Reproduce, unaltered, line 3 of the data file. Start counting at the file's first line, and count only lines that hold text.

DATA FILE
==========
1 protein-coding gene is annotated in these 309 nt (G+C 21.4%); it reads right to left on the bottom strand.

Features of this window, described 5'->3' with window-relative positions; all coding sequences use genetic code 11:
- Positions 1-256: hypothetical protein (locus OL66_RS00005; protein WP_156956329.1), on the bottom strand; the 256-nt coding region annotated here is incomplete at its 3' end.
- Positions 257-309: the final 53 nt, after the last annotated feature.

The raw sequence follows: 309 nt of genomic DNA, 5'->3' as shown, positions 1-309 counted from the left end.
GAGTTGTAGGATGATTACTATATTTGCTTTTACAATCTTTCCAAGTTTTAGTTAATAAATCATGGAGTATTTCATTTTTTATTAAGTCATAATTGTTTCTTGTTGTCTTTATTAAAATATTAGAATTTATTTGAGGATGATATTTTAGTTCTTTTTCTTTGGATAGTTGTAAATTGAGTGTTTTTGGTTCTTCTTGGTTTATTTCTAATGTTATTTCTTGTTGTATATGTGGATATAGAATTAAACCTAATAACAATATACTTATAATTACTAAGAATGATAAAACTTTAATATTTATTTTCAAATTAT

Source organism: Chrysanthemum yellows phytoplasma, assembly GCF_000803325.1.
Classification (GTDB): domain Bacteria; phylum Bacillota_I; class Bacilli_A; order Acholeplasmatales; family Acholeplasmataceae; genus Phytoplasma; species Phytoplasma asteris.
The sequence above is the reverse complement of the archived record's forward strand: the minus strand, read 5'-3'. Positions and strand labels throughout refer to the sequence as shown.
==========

- Positions 1-256: hypothetical protein (locus OL66_RS00005; protein WP_156956329.1), on the bottom strand; the 256-nt coding region annotated here is incomplete at its 3' end.